Here was her apartment, just the place I had felt it would be, only infinitely more attractive. High up above the Manhattan jungle, it was quiet and sunny and charming here. From the low, wide living-room windows you could see miles out over the harbor where my work was going so splendidly, and all around the room itself I saw what I was working for. Eleanore's touch was everywhere. An intimate, lovable feminine home with man-sized views from its windows—just like Eleanore herself, from whom I found it difficult to keep my hungry eyes away. To that soft bewildering hair of hers she had done something different—I couldn't tell what, but I loved it. I loved the changing tones of her voice—I hate monotonous voices. I watched the smiling lights in her eyes. She was at her small tea table now. Her motorboat, thank Heaven, was laid up for the winter, and I had her right here in a room, with nothing to do with her eyes but pay a decent amount of attention to me. Then by some chance remark I learned that she had been reading what I wrote, almost all of it, in fact. And at the slight exclamation I made I saw her color slightly and bite her lip as though she were angry with herself for having let that secret out.

“What do you want to write,” she asked, “when you get through with the harbor?”

“Fiction,” I said. “I want it so hard sometimes that it seems like a long way ahead. It seems sometimes,” I added, “like a girl I'd fallen in love with—but I couldn't even ask her—because I'm so infernally poor.”

Over the tea cup at her lips Eleanore looked thoughtfully straight into and through and behind my eyes.

“Fiction is such a broad field,” she remarked. “What kind do you think you're going to try?”

“I don't know,” I answered. “It still seems so far ahead. You see, I have no name at all, and this harbor at least is a good safe start. I'm afraid I'm rather a cautious sort. When I find what I want—and want so hard that it's the deepest part of me—I like to go slow. I'm afraid to risk losing it all—deciding my life one way or the other—by taking a chance.” I made a restless movement. “I wasn't speaking of my work just then,” I added gruffly.

I suddenly caught a glimpse of myself in the mirror back of Eleanore's chair. And I glared at myself for the fool that I was to have said all that. I hadn't meant to—not in the least! What a paltry looking cuss I was—small, tough and wiry, hair sandy, eyes of no color at all, snub nose and a jaw shut tight as in pain.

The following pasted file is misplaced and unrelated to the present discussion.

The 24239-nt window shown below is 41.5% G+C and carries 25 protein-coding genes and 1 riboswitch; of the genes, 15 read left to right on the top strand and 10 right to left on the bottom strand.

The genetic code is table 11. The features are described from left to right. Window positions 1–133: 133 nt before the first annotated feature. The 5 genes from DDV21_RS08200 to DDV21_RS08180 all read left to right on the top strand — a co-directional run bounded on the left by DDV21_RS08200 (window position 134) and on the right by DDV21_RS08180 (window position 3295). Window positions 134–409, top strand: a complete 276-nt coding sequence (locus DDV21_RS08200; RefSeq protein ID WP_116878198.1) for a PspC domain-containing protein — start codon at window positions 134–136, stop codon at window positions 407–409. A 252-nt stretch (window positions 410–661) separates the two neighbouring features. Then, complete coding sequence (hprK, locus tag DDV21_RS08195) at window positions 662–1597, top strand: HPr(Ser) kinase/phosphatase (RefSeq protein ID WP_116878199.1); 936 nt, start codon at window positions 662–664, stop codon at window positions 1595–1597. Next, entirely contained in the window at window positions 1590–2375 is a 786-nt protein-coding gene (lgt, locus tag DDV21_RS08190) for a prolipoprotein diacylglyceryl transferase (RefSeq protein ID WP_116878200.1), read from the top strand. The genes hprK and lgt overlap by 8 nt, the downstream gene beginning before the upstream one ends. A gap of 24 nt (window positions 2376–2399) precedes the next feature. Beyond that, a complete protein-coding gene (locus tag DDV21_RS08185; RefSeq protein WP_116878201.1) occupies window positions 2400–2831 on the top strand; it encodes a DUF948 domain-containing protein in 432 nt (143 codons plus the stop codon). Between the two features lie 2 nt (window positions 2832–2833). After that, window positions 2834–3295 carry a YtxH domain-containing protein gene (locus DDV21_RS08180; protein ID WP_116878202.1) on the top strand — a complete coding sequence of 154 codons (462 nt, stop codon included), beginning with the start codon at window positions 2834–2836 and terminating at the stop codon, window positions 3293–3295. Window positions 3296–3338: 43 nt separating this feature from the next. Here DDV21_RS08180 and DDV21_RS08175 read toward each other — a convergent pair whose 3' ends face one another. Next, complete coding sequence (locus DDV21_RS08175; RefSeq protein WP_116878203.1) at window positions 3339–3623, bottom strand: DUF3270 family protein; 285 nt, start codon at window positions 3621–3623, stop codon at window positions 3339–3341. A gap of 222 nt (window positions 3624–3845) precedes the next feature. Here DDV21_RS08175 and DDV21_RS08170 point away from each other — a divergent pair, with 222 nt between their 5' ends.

“You're a queer person,” said a voice.

“I am,” I agreed forlornly. “I'm the queerest fellow I ever met.” I caught a grim twinkle in my eyes. Thank God for a sense of humor.

“Sometimes,” she went on, reflectively, “you seem to me as old as the hills—and again so young and obvious. I'm so sorry to hear you say that you weren't talking of your work. I like to hear men talk of their work.”

“I know you do,” I said hungrily. “And that's one of the reasons why you're going to mean so much some day—to somebody's work—and to his whole life.”

Why couldn't I stop? Had I gone insane? I rose and moved about the room. A low rippling laugh brought me back to my senses.

“But how about me and my life?” she asked. “That ought to be thought of a little, you know.”

I came close beside her:

“Let me say this. Won't you? I'll promise never to say it again. Your life is going to be all right. It's going to be quite wonderful—you'll be tremendously happy. I'm sure of that. It's not only the way you always—look—it's the way you always think and feel. It's everything about you.”

She had looked down at her hands for a moment. Now she looked up suddenly.

“Thank you,” she said smiling, in a way that told me to smile too. I obeyed.

“I did that rather badly, didn't I,” I said.

“No, you did that rather well. Especially the first part—I think I liked that best of all—the part where you promised so solemnly that you'd never do it again.”

I went indignantly back to my chair.

“Do you know,” I said, “I feel sometimes when I'm with you as though I were being managed! Absolutely managed!”

“I should think you wouldn't like that,” she replied. Her hands were peacefully folded now and she looked at me serenely: “I should think you'd rather manage yourself.”

I took the hint. From, that day on, each time I came to see her, I managed myself severely. And this apparently pleased her so much that she seemed no longer the least afraid to let me know her as well as I liked. Her father, too, when I met him now and then in the evenings, was most kindly in his welcome. And as winter wore on, my hopes rose high.

But one evening, after Dillon had read my story about the Christmas Boat, he gave me a bitter disappointment.